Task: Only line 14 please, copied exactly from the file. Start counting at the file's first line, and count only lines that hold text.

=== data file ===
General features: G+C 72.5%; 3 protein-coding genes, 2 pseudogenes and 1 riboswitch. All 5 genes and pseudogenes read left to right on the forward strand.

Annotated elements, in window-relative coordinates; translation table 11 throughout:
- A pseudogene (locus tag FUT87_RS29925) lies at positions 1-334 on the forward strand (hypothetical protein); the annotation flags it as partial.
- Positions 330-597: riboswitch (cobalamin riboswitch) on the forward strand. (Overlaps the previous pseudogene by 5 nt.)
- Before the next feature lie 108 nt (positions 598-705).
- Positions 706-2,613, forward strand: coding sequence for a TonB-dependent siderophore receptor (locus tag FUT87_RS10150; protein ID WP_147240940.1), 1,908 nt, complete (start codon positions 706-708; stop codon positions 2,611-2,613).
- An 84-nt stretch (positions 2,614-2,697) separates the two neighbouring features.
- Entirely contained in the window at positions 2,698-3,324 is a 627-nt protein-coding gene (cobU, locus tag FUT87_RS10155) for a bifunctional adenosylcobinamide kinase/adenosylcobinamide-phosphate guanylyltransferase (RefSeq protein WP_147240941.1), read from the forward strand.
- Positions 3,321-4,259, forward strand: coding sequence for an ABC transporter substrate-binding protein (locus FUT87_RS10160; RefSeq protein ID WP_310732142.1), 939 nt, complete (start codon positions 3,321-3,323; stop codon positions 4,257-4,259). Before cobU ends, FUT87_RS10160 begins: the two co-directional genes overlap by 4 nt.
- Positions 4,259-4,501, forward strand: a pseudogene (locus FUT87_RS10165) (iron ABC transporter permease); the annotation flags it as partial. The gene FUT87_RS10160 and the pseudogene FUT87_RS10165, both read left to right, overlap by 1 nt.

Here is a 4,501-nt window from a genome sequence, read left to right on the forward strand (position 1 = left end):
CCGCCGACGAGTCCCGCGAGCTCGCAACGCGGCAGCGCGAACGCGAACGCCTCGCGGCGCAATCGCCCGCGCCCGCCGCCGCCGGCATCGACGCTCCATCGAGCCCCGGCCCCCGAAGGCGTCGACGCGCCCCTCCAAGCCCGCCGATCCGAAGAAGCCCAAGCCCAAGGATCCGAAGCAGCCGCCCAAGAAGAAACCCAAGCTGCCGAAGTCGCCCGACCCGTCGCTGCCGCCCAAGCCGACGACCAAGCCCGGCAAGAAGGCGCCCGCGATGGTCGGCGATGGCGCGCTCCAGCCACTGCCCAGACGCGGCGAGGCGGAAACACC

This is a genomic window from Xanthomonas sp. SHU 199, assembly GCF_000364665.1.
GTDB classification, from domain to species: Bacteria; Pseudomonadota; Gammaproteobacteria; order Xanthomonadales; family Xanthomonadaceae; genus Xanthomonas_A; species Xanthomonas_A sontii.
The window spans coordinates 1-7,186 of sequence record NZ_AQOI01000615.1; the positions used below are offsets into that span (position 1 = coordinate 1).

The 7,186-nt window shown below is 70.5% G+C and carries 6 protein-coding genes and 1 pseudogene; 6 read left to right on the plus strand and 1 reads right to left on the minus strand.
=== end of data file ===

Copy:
GTDB classification, from domain to species: Bacteria; Pseudomonadota; Gammaproteobacteria; order Xanthomonadales; family Xanthomonadaceae; genus Xanthomonas_A; species Xanthomonas_A sontii.